France and England in A Tale of Two Cities - The French Revolution
In the eighteen-fifties, Charles Dickens was concerned that social problems in England, particularly those relating to the condition of the poor, might provoke a mass reaction on the scale of the French Revolution. In a letter written in 1855, for example, he refers to the unrest of the time as follows:
I believe the discontent to be so much the worse for smouldering, instead of blazing openly, that it is extremely like the general mind of France before the breaking out of the first Revolution, and is in danger of being turned … into such a devil of a conflagration as never has been ...view middle of the document...
If in the nineteenth century the novel served to affirm the stability of Britain, in this century it has been greatly influential in the formation of the popular image of the French Revolution, mainly thanks to film and television adaptations. The purpose of this paper is to look at the popular reception of the novel from the time of its first publication in 1859 to the nineteen-nineties.
Contemporary Reception of A Tale of Two Cities
A Tale of Two Cities proved a disappointment even to critics who had received Dickens's earlier works favourably. In The Life of Charles Dickens (1872-4), John Forster argued that "there was probably never a book by a great humourist, and an artist so prolific in the conception of character, with so little humour and so few rememberable figures" (qtd. in P. Collins 422). However, Forster praised the novel when it was first published, referring in particular to the "subtlety with which a private history is associated with a most vivid expression of the spirit of the days of the great French Revolution" (qtd. in P. Collins 424). This comment suggests that Dickens successfully integrated fiction and history, but it is clear from what Forster says later that he prefers the fiction to the rendering of history in the novel: "But in his broadest colouring of revolutionary scenes, while he gives life to large truths in the story of a nation, he is working out closely and thoroughly the skilfully designed tale of a household" (qtd. in P. Collins 424). Forster's preference may be connected to the growing feeling of indifference towards the French Revolution in the eighteen-fifties. Dickens was not the first to draw attention to England's social and political problems by using the French Revolution as a point of reference. As David Lodge explains, several Victorian writers, particularly Thomas Carlyle, had used this "rhetorical strategy" to emphasise the severity of the condition of England (129). And yet, such a strategy would no longer impress itself on Dickens's readers in the eighteen-fifties, because mass demonstrations and riots of the previous decades, which were encouraged by reform movements like Chartism, and which worried writers like Carlyle and Dickens, had by this time become a spent force. In Victorian People and Ideas, Richard Altick points out that Chartism virtually came to an end in 1848, and summarises the socio-political condition of England in the following years as follows:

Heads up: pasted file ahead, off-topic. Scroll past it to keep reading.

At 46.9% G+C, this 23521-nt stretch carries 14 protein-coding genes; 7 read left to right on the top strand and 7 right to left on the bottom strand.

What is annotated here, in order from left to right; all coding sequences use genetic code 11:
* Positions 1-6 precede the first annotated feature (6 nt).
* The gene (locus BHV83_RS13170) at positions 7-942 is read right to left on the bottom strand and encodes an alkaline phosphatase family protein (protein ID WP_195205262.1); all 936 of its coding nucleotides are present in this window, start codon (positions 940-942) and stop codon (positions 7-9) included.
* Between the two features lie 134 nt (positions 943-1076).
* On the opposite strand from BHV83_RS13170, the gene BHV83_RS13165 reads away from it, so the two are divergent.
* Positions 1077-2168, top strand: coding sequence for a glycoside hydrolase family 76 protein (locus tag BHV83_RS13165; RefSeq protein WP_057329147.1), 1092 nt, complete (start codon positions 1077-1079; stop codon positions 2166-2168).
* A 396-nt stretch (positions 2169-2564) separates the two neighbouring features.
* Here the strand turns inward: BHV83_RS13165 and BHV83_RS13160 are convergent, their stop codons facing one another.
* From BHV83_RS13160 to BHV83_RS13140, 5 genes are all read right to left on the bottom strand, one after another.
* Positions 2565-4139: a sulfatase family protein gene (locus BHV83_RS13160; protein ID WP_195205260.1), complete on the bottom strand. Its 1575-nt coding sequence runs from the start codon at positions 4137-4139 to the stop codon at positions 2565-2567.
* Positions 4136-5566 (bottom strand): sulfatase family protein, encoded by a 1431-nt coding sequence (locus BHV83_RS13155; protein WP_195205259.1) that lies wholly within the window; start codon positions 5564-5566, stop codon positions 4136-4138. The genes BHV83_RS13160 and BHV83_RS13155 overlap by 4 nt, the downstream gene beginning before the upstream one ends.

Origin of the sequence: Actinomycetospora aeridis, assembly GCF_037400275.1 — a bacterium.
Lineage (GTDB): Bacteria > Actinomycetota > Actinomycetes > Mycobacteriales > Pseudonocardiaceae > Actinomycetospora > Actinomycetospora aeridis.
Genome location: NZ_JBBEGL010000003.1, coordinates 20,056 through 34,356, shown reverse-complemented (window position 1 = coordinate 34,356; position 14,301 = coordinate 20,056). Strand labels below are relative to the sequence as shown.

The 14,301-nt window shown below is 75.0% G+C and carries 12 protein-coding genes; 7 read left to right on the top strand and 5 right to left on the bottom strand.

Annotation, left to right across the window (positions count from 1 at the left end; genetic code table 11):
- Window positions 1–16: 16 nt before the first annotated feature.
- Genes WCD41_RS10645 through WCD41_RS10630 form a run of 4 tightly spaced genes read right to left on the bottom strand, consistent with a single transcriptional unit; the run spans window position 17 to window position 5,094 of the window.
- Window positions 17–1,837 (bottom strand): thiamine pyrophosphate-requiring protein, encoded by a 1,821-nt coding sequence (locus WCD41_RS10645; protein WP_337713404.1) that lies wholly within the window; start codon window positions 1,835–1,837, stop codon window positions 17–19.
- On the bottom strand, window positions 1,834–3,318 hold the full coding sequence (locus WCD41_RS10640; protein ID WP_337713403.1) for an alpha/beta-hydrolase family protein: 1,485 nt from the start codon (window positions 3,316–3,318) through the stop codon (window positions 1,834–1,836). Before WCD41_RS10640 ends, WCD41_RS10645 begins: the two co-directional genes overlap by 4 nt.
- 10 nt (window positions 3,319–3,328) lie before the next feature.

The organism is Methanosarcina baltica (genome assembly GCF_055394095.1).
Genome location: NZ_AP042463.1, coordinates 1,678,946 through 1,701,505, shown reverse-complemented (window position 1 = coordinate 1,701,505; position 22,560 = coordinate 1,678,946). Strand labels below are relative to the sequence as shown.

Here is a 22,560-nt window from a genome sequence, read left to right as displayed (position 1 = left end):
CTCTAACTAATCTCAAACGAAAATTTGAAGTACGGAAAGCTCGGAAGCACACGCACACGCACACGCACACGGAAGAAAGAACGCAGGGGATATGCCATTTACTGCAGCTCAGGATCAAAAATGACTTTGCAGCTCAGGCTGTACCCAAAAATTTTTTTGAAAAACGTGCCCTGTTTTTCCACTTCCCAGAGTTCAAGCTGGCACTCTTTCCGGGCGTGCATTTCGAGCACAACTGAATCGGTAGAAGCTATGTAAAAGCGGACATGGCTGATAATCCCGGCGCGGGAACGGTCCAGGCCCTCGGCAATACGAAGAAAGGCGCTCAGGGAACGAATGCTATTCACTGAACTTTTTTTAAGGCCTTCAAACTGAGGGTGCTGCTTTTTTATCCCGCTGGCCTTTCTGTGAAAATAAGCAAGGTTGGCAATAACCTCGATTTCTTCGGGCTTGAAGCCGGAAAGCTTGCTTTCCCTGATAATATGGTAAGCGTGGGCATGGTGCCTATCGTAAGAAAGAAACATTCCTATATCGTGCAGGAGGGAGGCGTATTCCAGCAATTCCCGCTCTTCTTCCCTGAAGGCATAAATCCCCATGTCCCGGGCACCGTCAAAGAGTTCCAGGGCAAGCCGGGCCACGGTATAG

As throne after throne was … overturned on the Continent, England's remained secure .… Now, finally, even those most fearful of a proletarian takeover began to concede that it probably would not happen here …. The clinching proof came three years later[in 1851], when throngs of workingmen and their families, among them many erstwhile Chartists, poured into London to see the Crystal Palace. Despite predictions of rampant crime and disorder, nothing untoward happened; "the...